Three former employees of Vatterott plead guilty in response to a federal indictment which had been filed February 5, 2009 in regards to claims that the individuals had committed fraud against the government. The former school officials admitted to conspiracy to commit fraud against the federal government by falsifying federal financial aid forms and other documents. At least with a guilty plea they didn’t bother wasting any more of the taxpayers’ money by drawing things out forever. The individuals in question obtained over $344,000 in federal financial aid for students who were ineligible. Yet another for-profit school has been slapped with a lawsuit.
The guilty plea was received by Judge Gary A. Fenner in U.S. District Court in regards to events which took place between August 2005 and July 2006. During that time, Kevin Earl Woods, campus co-director, Dale Odei Marbell, and Dominic Campbell conspired to defraud students and the government by enrolling students which did not have a high school or GED certificate. As this would have made them ineligible for entry in addition to disqualifying them from receiving federal aid, the trio manufactured GED certificates and submitted the forms as valid. Students were also advised to sign up for GED programs and bring the requisition forms to the school. These were not verified by government GED officials and were added to the students’ files in case anyone cared to check.
Students were then told to check off the box that they would have the required GED by the time the program was to begin on their student loan documents and submit them. The three then enrolled the students and collected the funds they were not entitled to. Woods went further by fudging enrollment numbers and seriously inflating them to ensure he was promoted to co-director. This position allowed him to oversee both the financial aid and enrollment departments at Vetterot and allowed him to conspire with his two coworkers to commit fraud.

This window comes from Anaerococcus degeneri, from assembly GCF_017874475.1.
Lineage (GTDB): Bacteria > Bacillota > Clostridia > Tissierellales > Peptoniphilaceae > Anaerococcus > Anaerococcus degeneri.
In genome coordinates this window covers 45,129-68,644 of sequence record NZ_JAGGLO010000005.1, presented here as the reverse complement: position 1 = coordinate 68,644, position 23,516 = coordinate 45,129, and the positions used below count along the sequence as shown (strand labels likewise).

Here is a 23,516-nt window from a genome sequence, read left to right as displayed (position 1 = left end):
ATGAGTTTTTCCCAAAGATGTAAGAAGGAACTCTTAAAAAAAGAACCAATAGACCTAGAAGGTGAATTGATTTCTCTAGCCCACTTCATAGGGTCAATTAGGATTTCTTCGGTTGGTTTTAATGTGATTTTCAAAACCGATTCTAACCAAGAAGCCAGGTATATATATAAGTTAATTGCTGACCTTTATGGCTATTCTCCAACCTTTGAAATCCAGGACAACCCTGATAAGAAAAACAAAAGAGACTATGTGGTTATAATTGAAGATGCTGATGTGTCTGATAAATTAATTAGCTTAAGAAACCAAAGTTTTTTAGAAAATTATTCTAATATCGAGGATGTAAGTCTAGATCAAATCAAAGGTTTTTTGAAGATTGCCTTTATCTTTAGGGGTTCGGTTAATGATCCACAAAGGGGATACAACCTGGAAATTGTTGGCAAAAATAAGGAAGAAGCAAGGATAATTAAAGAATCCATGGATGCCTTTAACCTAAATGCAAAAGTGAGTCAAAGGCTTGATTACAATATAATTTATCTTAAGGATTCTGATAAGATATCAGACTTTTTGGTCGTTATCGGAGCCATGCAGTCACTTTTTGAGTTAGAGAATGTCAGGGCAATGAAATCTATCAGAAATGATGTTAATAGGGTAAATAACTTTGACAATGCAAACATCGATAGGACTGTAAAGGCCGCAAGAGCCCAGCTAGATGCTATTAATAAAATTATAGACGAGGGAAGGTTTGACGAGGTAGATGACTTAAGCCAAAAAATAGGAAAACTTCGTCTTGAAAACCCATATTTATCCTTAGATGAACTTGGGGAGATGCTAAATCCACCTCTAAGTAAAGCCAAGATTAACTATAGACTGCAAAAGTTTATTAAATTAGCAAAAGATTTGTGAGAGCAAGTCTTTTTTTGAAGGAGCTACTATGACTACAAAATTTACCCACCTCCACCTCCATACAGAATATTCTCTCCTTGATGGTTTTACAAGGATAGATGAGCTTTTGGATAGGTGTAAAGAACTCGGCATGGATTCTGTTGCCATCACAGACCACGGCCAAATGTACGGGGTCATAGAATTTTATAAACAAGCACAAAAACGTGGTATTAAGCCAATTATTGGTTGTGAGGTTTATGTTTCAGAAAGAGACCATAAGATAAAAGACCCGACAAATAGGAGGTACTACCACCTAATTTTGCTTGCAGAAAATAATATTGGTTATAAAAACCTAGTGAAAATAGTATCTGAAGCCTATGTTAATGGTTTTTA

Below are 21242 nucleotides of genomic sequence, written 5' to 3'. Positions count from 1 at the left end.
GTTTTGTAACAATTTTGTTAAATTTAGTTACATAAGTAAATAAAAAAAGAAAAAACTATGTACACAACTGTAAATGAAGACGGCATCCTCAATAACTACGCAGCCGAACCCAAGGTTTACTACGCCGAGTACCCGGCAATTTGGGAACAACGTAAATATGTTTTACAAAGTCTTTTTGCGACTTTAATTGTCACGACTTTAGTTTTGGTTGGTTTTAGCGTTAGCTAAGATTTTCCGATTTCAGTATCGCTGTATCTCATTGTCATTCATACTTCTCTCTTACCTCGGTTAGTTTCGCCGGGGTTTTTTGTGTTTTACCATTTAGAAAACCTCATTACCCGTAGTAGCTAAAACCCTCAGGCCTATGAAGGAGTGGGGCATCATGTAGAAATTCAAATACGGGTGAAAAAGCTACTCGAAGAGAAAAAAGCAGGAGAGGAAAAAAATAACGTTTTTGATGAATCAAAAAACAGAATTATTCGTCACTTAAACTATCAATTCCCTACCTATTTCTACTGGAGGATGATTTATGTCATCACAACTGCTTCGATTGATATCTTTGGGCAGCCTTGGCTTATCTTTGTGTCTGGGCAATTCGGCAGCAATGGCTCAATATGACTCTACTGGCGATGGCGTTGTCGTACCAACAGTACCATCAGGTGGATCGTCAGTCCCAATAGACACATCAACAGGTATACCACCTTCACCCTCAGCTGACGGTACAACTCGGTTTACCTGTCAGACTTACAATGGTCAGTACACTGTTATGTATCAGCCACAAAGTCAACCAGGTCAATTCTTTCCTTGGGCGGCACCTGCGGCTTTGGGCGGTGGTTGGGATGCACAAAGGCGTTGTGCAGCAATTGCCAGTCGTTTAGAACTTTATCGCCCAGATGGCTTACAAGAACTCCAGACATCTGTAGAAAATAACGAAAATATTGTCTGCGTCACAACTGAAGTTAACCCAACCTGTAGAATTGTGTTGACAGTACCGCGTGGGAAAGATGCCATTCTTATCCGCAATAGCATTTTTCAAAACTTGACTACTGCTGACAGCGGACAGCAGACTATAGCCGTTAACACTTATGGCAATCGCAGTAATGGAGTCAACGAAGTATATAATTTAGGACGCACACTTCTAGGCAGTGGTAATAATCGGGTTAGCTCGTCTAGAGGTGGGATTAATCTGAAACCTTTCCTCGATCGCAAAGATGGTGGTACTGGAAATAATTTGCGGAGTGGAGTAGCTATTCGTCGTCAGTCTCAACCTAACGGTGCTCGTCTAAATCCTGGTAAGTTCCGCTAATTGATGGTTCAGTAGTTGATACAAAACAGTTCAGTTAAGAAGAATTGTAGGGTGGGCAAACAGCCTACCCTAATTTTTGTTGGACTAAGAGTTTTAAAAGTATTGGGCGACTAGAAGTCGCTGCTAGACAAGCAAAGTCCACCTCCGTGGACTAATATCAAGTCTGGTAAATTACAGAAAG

In July 2006, Woods was terminated from his position but the trio had managed to commit substantial amounts of fraud at that point. The other two defendants, Dale Odei Marbell and Dominic L. Campbell, plead guilty to knowingly enrolling ineligible students and assisting with the GED scam and fraudulent applications. The two co-defendants will face five years in federal position as per federal statute and will also each incur a $250,000 fine.
For-profit schools often appear in the headlines after reaching settlements with students in regards to their alleged fraud. This allows them to avoid admitting to any wrongdoing and usually means a return of a portion, or all, of the fraudulently obtained money. In this case, the individuals themselves were fired so they no longer represent the school specifically and had to account for their actions themselves. More recent online claims against the school indicate that the school is still providing substandard programs and still has predatory lending and enrollment practices in addition to misrepresentations about accreditation.
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